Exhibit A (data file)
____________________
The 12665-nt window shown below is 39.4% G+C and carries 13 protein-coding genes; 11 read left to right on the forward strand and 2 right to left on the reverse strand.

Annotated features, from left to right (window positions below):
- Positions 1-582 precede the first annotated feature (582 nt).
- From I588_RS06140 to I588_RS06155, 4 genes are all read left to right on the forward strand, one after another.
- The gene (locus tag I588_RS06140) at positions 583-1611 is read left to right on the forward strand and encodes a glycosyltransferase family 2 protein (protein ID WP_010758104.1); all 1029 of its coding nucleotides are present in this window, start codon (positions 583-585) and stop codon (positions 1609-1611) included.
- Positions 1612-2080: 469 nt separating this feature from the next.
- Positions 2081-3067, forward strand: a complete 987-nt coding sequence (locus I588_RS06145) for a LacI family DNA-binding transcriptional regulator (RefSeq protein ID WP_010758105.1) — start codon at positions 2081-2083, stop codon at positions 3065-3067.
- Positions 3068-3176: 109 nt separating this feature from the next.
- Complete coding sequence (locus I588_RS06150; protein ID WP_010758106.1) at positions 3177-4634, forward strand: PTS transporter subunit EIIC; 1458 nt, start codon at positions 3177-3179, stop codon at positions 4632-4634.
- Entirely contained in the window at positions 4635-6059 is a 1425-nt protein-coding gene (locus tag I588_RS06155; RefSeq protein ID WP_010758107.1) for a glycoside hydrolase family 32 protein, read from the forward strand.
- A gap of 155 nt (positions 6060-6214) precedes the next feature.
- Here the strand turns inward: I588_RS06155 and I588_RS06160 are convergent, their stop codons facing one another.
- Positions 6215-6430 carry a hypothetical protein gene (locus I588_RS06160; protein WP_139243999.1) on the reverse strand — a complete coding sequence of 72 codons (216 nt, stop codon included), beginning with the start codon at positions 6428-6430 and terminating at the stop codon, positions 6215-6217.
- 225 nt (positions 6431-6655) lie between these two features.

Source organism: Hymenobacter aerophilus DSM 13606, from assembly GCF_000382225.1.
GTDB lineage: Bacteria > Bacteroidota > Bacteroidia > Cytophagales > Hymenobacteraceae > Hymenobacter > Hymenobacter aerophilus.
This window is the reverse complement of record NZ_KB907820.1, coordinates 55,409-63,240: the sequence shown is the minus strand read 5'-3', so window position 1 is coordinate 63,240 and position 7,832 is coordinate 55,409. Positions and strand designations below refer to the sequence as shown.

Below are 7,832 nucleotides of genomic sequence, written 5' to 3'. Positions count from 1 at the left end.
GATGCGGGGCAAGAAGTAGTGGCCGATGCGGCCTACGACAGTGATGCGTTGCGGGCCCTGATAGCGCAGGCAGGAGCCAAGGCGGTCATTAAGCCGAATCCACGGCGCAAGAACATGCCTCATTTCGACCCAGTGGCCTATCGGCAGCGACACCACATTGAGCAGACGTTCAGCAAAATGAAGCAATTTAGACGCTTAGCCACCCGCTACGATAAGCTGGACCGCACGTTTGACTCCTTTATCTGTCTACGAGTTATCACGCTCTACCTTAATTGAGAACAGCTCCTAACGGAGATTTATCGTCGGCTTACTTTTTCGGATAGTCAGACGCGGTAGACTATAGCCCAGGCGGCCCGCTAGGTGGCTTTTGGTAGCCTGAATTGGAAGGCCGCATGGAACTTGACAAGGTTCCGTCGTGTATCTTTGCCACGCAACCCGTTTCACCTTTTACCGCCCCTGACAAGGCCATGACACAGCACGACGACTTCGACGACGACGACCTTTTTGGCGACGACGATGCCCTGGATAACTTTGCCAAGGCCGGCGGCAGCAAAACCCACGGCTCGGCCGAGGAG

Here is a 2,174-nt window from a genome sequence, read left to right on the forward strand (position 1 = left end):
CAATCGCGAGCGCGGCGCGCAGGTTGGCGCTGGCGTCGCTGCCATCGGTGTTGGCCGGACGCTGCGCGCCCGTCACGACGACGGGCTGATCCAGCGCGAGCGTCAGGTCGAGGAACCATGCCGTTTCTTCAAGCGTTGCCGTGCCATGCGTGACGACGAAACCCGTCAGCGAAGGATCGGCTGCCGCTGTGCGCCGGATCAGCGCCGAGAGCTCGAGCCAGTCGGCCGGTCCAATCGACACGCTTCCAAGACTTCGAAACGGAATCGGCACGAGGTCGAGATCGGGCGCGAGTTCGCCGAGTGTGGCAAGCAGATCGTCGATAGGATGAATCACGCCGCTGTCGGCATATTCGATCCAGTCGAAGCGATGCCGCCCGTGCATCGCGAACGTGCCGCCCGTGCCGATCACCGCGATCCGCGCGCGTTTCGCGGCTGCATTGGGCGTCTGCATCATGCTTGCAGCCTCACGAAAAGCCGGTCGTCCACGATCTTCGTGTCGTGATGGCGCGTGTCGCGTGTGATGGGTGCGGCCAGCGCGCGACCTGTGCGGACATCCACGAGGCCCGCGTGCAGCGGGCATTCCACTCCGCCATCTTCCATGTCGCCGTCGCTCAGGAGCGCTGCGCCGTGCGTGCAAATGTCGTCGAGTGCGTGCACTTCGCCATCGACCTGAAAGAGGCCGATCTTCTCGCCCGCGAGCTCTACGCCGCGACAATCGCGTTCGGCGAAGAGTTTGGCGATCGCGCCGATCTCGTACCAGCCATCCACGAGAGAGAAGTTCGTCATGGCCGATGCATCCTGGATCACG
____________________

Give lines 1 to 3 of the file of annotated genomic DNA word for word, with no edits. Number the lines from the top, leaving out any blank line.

The 12665-nt window shown below is 39.4% G+C and carries 13 protein-coding genes; 11 read left to right on the forward strand and 2 right to left on the reverse strand.

Annotated features, from left to right (window positions below):
- Positions 1-582 precede the first annotated feature (582 nt).